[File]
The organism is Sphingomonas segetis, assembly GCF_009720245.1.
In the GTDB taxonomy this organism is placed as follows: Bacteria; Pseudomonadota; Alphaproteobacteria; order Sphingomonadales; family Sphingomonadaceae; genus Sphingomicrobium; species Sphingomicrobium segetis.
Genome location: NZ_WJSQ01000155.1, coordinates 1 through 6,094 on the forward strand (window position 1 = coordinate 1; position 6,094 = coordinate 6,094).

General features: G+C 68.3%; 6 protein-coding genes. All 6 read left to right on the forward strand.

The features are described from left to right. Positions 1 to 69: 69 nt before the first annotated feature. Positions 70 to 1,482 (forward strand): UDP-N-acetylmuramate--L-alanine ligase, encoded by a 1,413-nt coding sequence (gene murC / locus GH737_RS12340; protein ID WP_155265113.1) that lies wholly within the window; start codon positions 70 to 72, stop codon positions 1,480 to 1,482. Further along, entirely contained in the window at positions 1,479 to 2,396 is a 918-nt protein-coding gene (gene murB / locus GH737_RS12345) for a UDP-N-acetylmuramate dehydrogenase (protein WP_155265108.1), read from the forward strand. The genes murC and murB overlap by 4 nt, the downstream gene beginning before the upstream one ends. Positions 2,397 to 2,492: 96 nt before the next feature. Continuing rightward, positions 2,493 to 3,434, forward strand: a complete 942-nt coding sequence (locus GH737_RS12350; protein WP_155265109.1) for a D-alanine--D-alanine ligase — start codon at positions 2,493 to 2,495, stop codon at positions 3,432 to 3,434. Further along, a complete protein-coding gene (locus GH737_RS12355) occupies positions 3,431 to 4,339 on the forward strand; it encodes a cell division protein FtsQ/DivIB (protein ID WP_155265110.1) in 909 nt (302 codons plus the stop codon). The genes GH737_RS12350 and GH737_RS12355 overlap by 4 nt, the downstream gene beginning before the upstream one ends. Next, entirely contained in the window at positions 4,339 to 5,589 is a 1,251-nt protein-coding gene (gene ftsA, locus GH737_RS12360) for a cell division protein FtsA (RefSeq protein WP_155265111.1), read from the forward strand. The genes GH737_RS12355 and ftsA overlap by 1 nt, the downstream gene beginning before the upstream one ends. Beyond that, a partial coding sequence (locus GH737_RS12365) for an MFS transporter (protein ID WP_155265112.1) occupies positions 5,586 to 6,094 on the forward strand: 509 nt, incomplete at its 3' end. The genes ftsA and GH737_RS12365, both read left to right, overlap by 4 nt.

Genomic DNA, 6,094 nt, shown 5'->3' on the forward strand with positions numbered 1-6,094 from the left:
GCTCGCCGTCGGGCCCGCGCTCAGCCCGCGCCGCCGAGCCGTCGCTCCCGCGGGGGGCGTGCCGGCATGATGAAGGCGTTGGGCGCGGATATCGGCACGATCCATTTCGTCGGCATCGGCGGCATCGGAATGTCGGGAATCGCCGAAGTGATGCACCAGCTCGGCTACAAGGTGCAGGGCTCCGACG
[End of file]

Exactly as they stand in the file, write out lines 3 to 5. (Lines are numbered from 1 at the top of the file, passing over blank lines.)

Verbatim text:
Genome location: NZ_WJSQ01000155.1, coordinates 1 through 6,094 on the forward strand (window position 1 = coordinate 1; position 6,094 = coordinate 6,094).

General features: G+C 68.3%; 6 protein-coding genes. All 6 read left to right on the forward strand.

The features are described from left to right. Positions 1 to 69: 69 nt before the first annotated feature. Positions 70 to 1,482 (forward strand): UDP-N-acetylmuramate--L-alanine ligase, encoded by a 1,413-nt coding sequence (gene murC / locus GH737_RS12340; protein ID WP_155265113.1) that lies wholly within the window; start codon positions 70 to 72, stop codon positions 1,480 to 1,482. Further along, entirely contained in the window at positions 1,479 to 2,396 is a 918-nt protein-coding gene (gene murB / locus GH737_RS12345) for a UDP-N-acetylmuramate dehydrogenase (protein WP_155265108.1), read from the forward strand. The genes murC and murB overlap by 4 nt, the downstream gene beginning before the upstream one ends. Positions 2,397 to 2,492: 96 nt before the next feature. Continuing rightward, positions 2,493 to 3,434, forward strand: a complete 942-nt coding sequence (locus GH737_RS12350; protein WP_155265109.1) for a D-alanine--D-alanine ligase — start codon at positions 2,493 to 2,495, stop codon at positions 3,432 to 3,434. Further along, a complete protein-coding gene (locus GH737_RS12355) occupies positions 3,431 to 4,339 on the forward strand; it encodes a cell division protein FtsQ/DivIB (protein ID WP_155265110.1) in 909 nt (302 codons plus the stop codon). The genes GH737_RS12350 and GH737_RS12355 overlap by 4 nt, the downstream gene beginning before the upstream one ends. Next, entirely contained in the window at positions 4,339 to 5,589 is a 1,251-nt protein-coding gene (gene ftsA, locus GH737_RS12360) for a cell division protein FtsA (RefSeq protein WP_155265111.1), read from the forward strand. The genes GH737_RS12355 and ftsA overlap by 1 nt, the downstream gene beginning before the upstream one ends. Beyond that, a partial coding sequence (locus GH737_RS12365) for an MFS transporter (protein ID WP_155265112.1) occupies positions 5,586 to 6,094 on the forward strand: 509 nt, incomplete at its 3' end. The genes ftsA and GH737_RS12365, both read left to right, overlap by 4 nt.